Thought it would be a very appropriate start to this week's challenge to talk about my first impressions of the game I recently won right here on BGA: Catacombs!
I wrote previously on why I ended up getting Catacombs (it surprised even me) so I won't get into that here. I had been intending to write a proper review once I had had the chance to play it a couple more times but this is the perfect opportunity to give my first impressions after playing it once with my partner: so here we go!
(I only remembered to take a photo right towards the end of our game: the last two remaining heroes valiantly about to go down fighting against the overwhelming forces of the dungeon lord)
First off, it takes a while to prepare this game out of the box, there are must be somewhere in the region of a hundred small wooden disks (I should have counted) that each have one or two stickers to be stuck on. Fortunately I had a lazy evening to spare and happily spent a couple of hours sticking them all on sat in front of the TV: it was actually pretty fun as it made you look at and appreciate each individual piece of artwork in a way you might not if just presented with 100 pre-stickered discs. I was constantly pausing to look up what a Minotaur could do, or how the gelatinous cube (an amazing addition to the game) worked. Really built the excitement to play the game.
However, once that is done, when it came to actually setting up the game it was pretty swift even the first time: you pick your heroes and take there starting abilities/items (mostly just 2-3 cards except the wizard where you have to pick a whole heap of spells from a deck). The overseer (Dungeon master type player) chooses a bunch of scenarios and shops for the players to explore and who the big-bad will be (They could even just choose the first scenario and do the rest while the first game was playing out if you wanted to be efficient). Then you pick a board, put discs on and away you go. We played with the recommended beginner set of dungeons which seemed to give a good variety.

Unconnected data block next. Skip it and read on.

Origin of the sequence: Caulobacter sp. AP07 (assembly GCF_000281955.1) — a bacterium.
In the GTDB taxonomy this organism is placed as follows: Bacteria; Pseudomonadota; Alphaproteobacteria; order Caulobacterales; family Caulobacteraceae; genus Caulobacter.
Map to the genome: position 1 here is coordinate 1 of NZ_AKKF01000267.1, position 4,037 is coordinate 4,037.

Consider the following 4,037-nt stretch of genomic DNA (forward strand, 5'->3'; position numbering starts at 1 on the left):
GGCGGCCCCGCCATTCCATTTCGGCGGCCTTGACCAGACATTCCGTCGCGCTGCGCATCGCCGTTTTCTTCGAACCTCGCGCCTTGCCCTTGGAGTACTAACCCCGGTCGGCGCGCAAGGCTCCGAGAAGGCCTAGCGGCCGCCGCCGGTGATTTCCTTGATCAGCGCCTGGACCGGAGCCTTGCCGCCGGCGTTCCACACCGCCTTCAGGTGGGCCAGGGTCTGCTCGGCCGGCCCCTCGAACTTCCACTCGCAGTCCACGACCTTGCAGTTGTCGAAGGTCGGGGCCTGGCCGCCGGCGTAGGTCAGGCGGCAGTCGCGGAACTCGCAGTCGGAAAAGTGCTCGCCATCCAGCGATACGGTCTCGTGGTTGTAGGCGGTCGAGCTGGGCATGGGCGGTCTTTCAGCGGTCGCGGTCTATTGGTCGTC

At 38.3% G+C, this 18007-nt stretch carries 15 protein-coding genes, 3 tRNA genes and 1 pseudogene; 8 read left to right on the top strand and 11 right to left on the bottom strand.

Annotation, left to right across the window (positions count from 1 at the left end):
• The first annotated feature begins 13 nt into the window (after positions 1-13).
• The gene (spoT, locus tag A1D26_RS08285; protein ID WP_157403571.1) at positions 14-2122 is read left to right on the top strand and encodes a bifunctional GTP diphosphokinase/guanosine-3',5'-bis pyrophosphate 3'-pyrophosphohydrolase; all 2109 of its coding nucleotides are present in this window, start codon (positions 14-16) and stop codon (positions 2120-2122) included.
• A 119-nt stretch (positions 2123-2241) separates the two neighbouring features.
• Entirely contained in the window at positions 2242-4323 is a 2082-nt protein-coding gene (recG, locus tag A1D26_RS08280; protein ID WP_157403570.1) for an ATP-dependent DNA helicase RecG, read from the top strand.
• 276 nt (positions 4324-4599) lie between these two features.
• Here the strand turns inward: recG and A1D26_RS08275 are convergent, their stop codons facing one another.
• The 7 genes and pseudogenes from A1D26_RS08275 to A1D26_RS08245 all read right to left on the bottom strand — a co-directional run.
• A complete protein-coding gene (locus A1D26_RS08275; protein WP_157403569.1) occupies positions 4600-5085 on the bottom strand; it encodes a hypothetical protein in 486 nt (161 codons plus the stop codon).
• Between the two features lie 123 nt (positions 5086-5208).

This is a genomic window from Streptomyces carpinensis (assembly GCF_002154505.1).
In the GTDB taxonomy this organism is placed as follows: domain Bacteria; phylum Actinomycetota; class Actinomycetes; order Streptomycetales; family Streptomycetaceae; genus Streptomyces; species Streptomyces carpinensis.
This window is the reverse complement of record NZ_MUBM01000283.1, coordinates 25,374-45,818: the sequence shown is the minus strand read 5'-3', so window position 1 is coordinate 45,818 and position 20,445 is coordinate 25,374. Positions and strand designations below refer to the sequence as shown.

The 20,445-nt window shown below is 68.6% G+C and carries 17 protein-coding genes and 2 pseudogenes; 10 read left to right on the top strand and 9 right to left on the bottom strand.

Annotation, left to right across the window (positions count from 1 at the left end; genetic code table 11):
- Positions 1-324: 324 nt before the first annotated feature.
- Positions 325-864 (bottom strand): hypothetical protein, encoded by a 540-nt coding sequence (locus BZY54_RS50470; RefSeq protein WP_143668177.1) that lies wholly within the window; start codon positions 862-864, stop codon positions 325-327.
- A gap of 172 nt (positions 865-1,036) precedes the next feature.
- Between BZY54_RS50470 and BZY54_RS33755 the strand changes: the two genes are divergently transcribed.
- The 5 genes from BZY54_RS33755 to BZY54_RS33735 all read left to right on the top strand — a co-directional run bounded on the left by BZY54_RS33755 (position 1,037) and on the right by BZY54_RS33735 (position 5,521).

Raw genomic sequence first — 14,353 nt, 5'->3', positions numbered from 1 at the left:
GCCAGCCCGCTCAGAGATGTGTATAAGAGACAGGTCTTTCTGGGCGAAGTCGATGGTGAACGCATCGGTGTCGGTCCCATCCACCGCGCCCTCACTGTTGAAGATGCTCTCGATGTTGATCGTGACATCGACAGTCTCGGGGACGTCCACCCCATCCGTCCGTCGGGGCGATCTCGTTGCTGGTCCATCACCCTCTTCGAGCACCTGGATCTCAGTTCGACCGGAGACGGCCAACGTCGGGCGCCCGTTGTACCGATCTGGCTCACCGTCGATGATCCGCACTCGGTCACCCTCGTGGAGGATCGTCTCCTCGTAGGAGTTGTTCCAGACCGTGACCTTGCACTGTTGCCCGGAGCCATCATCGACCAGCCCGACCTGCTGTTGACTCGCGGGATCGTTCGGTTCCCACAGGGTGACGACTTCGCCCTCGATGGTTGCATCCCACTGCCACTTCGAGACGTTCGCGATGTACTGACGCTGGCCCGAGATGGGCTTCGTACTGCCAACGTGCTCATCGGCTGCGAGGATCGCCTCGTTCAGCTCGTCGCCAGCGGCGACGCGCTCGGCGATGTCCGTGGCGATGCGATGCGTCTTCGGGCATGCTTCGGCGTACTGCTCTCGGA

Each 'room' in the dungeon has the same objective: kill everything, so the variety really comes from the match up of heroes and monsters, and there are a bunch of both. 6 heroes (of which you chose 4) and dozens of monsters (usually 3-4 types in a given room), each with intuitive but different styles of play. The flicking makes every shot tense, there are very few givens (you'd be surprised how easy it is to mess up a seemingly easy shot) but also a nice variety of 'success' to be had: you generally do damage when you collide with an enemy disc, but you can also use these shot to try to reposition yourself and your enemies/allies ready for the next shot: it seems like there is a skill curve to be had but still plenty of fun if you are completely awful as the basics are pretty achievable (discs are big enough to hit and the map is small enough that you don't have to flick too far.
The arc of the game is pretty interesting, the heroes are unlikely to 'lose' any of the early missions, you're health does not automatically replenish between rooms (there are way to heal) so it is about killing the monsters as efficiently as possible so you go into the harder levels more prepared. While each hero has individual health allowing for theoretical player elimination, it is unlikely you will go from full health to zero in one or two rounds so you can easily go and hide if you feel at risk and play more cautiously until you get the chance to heal up. Similarly, it would be easy for an eliminated player to just join the overseers' team, especially before the final battle, without disrupting play, and I'm sure would create a lot of laughs. In our game, all four heroes made it to the final room with limited but okay health left (they spent a lot of gold on healing throughout).
Also, when players encounter safe rooms they get to either heal or acquire new items and abilities with the gold they have earned from monster slaying: these weapons and abilities are generally one use per room but very powerful and stop the game feeling repetitive. Suddenly you go from being a thief, to being a thief with a poisonous knife or an armadillo friend, which allowed some really fun narratives and jokes to come out (my partner could not understand the point of the elf's familiar and so would hilariously just flick it randomly, leading to the narrative that the familiar was just following the elf around without permission and the elf was sick of it!). I can imagine that this would become even more the case when each player was controlling a single character so would embody them even more so.
The game felt a little slanted in favour of me as the overseer, so I can imagine taking on a slightly more DM type role, trying to make the game engaging rather than trying to 'win'. But that could well be because my partner was very timid with her flicking and made a few fatal errors, it remains to be seen with future plays.
Overall though the flicking is great fun, it creates hilarious events when things go very wrong or surprisingly right (a single fireball 'accidentally' wiping out all my beautiful trolls before they had a chance to do anything). In a way that wouldn't happen in a more 'normal' board game. While, it turns out dexterity games are not my partner's cup of tea, she still enjoyed the game as a whole, and I cannot wait to get it to a table with a group of friends.